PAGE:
Fair warning once again: This is a long blog post. I plan to create short, more digestible posts that will follow this one to expand on the benefits of speaking and some tips and techniques I’ve used to date. But you’re here now, so why not stick with it? 🙂
I’ll continue from where I left off in part 1…
Chapter 3: Becoming a conference speaker
A few weeks after presenting my first external talk, buoyed by the success of the evening the next thing I did seems pretty crazy to me, even now, I submitted a talk to a conference in their call for papers. What!!? Yeah, I’m still not sure exactly what possessed me! I had only given one public talk and one internal talk for goodness sake!
I first heard about a conference in London called Progressive .NET whilst listening to the .NET Rocks podcast. Richard and Carl would be there and it sounded like a lot of fun. I checked out the site to see how much a ticket would cost. It was whilst there that I noticed that a call for papers was open. Why not I thought! I had been avidly blogging about Docker for .NET Developers by this point and realised that I had a lot of content that could be formed into a talk. I spent 30 minutes developing an brief outline for a Docker talk and hit the submit button… Oh good God, what had I done!?
After that I forgot about it for a little while, until weeks later I got an email telling me that my talk had been accepted. Amazing; but also… aargh!
I responded back and started discussing the details of the travel and expenses. Being new to conference speaking I was unsure of the exact process. I knew that to attend the three day conference I would ideally need to stay up in London to avoid early starts and commutes fraught with the risk of train cancellations. I agreed with the organiser of the event that I could book a hotel for a few nights and that they would cover the cost, along with my train fare. This seemed very reasonable to me. I could also invite a friend/colleague on a guest ticket which was an extra bonus.
Now the hard part began; taking my rough outline and turning it into a talk. I had 45 minutes to fill and I knew that I wanted to include some demos along with my slides. I spent many hours figuring out how to take beginners through the topic of Docker. I wanted to share our journey at Madgex, building up to a big finish – showing a docker build and deploy into AWS ECS. After working at it for those many hours I got to the point where I had slides and some demo projects prepared. Then the even tougher work began, practicing. As before I spent a lot of hours in the evenings and at weekends fitting in rehearsals. Some just of the slides, some just of the demos and many of the complete talk. I focused carefully on timing since I had to try and hit the 45 minutes exactly. I was aiming to allow 5 minutes for questions, so needed 40 minutes of content to present. I focused on controlling my speaking speed as my prior experience told me that I would likely speak faster in the heat of the moment. I wanted to balance between practicing at what I expected to be a real speed, whilst also learning how to avoid going too fast.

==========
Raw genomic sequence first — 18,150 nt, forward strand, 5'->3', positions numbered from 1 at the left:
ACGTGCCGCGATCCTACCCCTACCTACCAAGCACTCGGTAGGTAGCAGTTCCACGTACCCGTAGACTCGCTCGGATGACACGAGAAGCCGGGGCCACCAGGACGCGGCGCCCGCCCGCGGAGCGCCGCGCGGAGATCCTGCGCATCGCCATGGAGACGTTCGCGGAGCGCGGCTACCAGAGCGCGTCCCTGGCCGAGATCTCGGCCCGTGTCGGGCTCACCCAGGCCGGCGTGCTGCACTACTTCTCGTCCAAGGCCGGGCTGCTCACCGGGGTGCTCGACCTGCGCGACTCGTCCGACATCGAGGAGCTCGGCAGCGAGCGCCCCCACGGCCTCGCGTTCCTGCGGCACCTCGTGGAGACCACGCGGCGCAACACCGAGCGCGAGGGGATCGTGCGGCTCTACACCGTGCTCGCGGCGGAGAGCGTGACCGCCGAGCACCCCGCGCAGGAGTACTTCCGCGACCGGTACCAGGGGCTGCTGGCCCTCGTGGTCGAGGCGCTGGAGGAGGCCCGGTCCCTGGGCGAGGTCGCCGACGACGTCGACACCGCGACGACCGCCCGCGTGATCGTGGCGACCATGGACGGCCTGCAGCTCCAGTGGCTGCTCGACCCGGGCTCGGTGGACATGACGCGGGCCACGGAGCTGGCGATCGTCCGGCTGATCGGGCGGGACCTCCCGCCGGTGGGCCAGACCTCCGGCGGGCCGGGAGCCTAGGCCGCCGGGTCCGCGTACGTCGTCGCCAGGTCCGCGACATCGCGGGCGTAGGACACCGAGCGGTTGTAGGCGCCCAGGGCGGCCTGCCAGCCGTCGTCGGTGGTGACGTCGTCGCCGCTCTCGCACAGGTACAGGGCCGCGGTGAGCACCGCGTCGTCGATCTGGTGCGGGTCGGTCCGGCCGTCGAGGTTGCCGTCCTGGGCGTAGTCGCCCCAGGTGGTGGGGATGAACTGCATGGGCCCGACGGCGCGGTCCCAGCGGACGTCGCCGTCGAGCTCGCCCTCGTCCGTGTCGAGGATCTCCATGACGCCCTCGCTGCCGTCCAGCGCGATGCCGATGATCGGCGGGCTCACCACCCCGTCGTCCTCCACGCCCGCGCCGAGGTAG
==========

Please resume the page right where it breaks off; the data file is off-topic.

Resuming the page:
Something which was often at the back of my mind was the issue of demo failure. What if my demos didn’t work? One of the demos was dependant on having a good internet connection to push a Docker image up to AWS and show how we deploy the image into production. Without a reasonable internet link I would be left pretty much high and dry. I decided to develop some safety nets for my demos, which would become plan B and plan C. Plan B was a set of videos that I recorded, showing the key steps from the demos. I recorded these and could fall back to them in the event of internet issues. For plan C I included screenshots and copied code as slides in a backup PowerPoint file. This was in case I had any laptop issues and ended up needing to present on a backup device during the conference. As a worst case I could present these slides and talk through the steps. Having these backup plans available made me feel much better about my demos.
At around the time I was finalising the main content I happened to be speaking to Dylan Beattie, who helps organise the Progressive .NET event and he suggested practicing the talk for a smaller audience at a user group before the conference. He had the perfect option, London .NET user group which he co-organises. He gave me date options and in the end I chose the 8th of August as it meant I’d have time after to make any changes before the conferences in September. The only downside was that it was only two days after arriving back from a holiday in Norway, so not much time to do final practice runs. I also learned from Dylan that it had helped my chances greatly of being accepted for Progressive .NET tutorials after he’d seen my first talk at ALT.NET in Brighton. So a little bit of luck and good timing had helped me there. It was fantastic that on the back of that first talk it led Dylan to advocate for me as a speaker. Thanks Dylan!
After arriving back from Norway I started to feel a little stressed about the upcoming user group. I hadn’t rehearsed anything for nearly two weeks and I was worried that I would have lost some of my flow. I spent my lunchbreak on the Monday running through my slides and then a few hours that evening as well. When Tuesday arrived I wished I was more rehearsed but there was not much I could do about it at that point. I worked until around 3:30pm at which point I headed for the station and the train which would take me to Skills Matter in London where the user group meets. This would be the same venue as the upcoming conference so it was useful to have a chance to familiarise myself with it.